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Electronic equipment such as computers, battery chargers, electronic ballasts, variable-frequency drives, and switched-mode power supplies generate perilous harmonics and cause enormous economic loss every year. Because of that, both power suppliers and power consumers are concerned about power quality problems and compensation techniques.
Harmonics surfaced as a buzzword in the 1980s and threatened the normal operation of power systems and user equipment. Harmonics issues are of great concern to engineers and building designers because they can do more than distort voltage waveforms; they can overheat a building’s wiring, cause nuisance tripping, overheat transformer units, and cause random end-user equipment failure. Thus, power quality (PQ) has continued to become a more serious issue.
As a result, active power filters (APFs) have gained much more attention due to excellent harmonic and reactive power compensation in two-wire (single phase), three-wire (three-phase without neutral), and four-wire (three-phase with neutral) AC power networks with nonlinear loads. Active power filters have been under research and development for more than three decades and have found successful industrial applications with varying configurations, control strategies, and solid-state devices.
However, this is still a technology under development, and many new contributions and new control topologies have been reported in the last few years. It is aimed at providing a broad perspective on the status of APF technology to researchers and application engineers dealing with power quality issues. In Chapter 1, the importance of active power filters and solid-state devices is explained in detail, and APF configurations and selection considerations of them are also presented.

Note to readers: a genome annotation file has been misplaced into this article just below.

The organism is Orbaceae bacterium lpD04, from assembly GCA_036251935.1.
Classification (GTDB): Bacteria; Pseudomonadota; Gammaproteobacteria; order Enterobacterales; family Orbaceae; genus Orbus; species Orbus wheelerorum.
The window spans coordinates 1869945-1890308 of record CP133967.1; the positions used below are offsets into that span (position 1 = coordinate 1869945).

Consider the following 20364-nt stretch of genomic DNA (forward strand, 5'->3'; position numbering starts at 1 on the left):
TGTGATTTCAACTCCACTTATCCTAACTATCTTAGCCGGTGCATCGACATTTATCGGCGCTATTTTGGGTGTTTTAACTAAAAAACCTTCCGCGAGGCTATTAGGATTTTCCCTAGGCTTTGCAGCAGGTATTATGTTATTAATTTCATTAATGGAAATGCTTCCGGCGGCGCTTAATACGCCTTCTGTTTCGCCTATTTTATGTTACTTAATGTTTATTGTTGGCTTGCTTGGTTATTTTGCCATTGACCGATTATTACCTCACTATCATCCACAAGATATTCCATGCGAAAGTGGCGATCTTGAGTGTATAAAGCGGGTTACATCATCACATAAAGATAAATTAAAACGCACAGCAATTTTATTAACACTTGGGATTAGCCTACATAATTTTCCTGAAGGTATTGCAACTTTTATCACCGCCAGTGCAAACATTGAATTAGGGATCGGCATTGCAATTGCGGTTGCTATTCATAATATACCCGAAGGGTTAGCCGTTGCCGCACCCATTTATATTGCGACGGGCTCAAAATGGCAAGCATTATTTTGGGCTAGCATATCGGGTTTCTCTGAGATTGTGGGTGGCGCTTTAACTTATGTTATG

In Chapter 2, proportional–integral (PI) controller–based shunt active filter (SHAF) control strategies (p-q and Id-Iq) are discussed in detail. SHAF control strategies for extracting three-phase reference currents are compared, with their performance evaluated under different source voltage conditions using a PI controller. The performance of the control strategies has been evaluated in terms of harmonic mitigation and DC link voltage regulation.
The detailed simulation results are presented to support the feasibility of proposed control strategies. To validate the proposed approach, the system is also implemented on real-time digital simulator hardware, and adequate results are reported for its verification. In Chapter 3, type 1 fuzzy logic controller (FLC)–based SHAF control strategies with different fuzzy membership functions (MFs) (trapezoidal, triangular, and Gaussian) are developed for extracting three-phase reference currents, and are compared by evaluating their performance under different source voltage conditions.
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